I have found many allusions to this feud, e.g. from http://nickdunbar.net/2012/05/23/thinking-fast-and-slow-by-daniel-kahneman/ and in Kahneman's trade book "Thinking, Fast and Slow". However, I have not found any concise explanation of what Kahneman and Gigerenzer actually disagreed on, other than that Gigerenzer felt that some of the Kahneman/Tversky biases were artefacts of their method and Kahneman/Tversky disagreed with this.
I have been quite astonished by this nonsensical yet lasting quarrel. You didn't find how they disagree because they don't disagree. The sole difference is that if asked "are human rational ?", Gigerenzer answers "yes", Kahneman answers "no".
However, their model of human reasoning are consistent with each other. They just don't use the word "rational" in the same way.
When asked whether humans are rational, Gigerenzer understands the question as "Are human cognitive mecanisms fitted to the environment ?", whereas Kahneman understands this question as "Are human taking decisions that maximize their utility function ?". Kahneman study decisions, and he finds that they are not good/not efficient (i.e., not rational). Gigerenzer study reasoning mechanisms (his heuristics), and he argues that those mechanisms are good/efficient (i.e, rational). Decisions and mechanisms are not the same thing.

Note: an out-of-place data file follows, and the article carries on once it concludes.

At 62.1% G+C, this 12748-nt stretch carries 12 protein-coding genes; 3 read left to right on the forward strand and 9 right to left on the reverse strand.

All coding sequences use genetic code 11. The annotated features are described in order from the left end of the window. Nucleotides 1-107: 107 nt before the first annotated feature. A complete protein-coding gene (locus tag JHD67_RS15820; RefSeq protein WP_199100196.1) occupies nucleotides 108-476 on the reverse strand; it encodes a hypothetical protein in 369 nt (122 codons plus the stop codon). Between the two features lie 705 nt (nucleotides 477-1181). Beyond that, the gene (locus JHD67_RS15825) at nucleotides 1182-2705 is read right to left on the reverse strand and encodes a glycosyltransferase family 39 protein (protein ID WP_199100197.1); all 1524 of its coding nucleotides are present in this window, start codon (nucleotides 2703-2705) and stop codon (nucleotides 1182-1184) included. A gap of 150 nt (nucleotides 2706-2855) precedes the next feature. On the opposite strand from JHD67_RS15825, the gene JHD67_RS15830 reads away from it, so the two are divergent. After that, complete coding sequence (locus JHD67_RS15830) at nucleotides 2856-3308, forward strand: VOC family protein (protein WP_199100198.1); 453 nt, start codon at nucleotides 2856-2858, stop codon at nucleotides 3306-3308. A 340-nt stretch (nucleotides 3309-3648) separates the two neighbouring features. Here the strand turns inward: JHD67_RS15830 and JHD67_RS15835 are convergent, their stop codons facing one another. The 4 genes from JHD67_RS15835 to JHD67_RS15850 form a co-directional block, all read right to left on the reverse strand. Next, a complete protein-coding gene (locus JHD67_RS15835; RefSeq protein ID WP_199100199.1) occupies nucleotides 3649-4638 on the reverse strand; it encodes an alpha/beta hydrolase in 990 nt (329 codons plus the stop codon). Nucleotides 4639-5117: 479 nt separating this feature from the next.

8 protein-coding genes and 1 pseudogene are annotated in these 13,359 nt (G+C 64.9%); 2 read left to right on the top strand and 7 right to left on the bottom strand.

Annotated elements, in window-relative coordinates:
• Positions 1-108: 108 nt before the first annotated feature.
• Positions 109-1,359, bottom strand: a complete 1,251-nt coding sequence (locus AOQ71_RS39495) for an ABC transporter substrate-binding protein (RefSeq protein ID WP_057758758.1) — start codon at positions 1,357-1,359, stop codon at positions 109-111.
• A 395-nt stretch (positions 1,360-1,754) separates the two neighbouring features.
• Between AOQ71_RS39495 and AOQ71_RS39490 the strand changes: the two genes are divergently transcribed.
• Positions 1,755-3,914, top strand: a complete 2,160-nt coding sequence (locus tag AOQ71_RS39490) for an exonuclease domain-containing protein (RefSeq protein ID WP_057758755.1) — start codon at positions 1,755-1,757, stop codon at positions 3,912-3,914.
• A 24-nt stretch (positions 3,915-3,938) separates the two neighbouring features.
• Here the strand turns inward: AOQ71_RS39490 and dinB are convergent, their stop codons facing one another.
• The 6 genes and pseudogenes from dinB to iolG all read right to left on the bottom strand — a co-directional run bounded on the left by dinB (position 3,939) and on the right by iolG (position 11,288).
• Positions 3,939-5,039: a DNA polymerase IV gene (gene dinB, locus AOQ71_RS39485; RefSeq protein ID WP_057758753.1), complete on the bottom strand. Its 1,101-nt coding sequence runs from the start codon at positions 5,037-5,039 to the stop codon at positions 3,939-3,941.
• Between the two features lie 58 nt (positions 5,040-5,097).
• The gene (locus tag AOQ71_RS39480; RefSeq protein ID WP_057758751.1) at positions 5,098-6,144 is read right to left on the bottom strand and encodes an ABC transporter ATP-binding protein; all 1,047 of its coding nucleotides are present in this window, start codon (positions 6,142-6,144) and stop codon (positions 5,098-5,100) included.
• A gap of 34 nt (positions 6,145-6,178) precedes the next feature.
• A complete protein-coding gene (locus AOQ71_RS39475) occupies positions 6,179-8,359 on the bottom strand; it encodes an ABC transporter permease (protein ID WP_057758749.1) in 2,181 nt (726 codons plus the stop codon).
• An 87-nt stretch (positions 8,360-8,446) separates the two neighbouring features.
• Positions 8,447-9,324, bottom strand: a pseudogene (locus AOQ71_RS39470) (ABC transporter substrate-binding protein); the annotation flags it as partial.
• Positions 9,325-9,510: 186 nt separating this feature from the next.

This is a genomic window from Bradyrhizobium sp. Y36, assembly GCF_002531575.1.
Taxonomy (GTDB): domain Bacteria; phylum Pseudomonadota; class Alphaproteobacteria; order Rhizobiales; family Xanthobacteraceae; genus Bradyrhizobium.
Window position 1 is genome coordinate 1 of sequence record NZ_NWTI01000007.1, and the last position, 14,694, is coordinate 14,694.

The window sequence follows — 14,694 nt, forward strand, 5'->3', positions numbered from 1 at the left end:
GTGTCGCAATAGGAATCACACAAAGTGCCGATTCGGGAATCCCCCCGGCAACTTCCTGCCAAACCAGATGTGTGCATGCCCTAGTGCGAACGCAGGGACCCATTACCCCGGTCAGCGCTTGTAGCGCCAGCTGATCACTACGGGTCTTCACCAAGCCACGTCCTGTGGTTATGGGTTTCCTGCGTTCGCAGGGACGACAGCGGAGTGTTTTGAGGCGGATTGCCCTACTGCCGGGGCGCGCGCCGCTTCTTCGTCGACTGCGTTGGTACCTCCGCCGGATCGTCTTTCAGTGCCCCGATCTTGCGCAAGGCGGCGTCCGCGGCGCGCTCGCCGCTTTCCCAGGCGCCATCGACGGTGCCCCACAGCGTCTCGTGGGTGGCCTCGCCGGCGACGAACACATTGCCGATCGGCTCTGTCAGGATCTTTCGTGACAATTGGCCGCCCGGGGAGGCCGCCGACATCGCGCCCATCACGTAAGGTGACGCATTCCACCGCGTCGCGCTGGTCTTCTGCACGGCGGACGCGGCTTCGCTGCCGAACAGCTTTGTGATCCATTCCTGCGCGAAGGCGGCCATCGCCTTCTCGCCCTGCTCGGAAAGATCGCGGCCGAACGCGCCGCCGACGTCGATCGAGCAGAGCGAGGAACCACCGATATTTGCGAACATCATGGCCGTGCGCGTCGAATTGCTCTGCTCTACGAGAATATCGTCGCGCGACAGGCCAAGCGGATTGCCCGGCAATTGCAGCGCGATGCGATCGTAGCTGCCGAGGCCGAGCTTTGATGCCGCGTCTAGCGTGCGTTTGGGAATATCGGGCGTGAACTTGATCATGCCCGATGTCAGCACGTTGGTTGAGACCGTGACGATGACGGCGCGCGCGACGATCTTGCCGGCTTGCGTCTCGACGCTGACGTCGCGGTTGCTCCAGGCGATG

If you ask Gigerenzer whether humans take decisions that maximize their utility function, he will happily answer "No". Indeed, Gigerenzer wants people to take better decisions, but he will not call those "more rational decisions". If you ask Kahneman whether human cognitive mecanisms are adapted to the environment, he will happily answer "Obviously, because evolution is true". To me, Kahneman's definition of rationality makes much more sense.
For a more extended discussion, you can find the following paper which settles the question on google scholar : Samuels, R., Stich, S., & Bishop, M. (2012). Ending the Rationality Wars. Collected Papers, Volume 2: Knowledge, Rationality, and Morality, 1978-2010, 2, 191.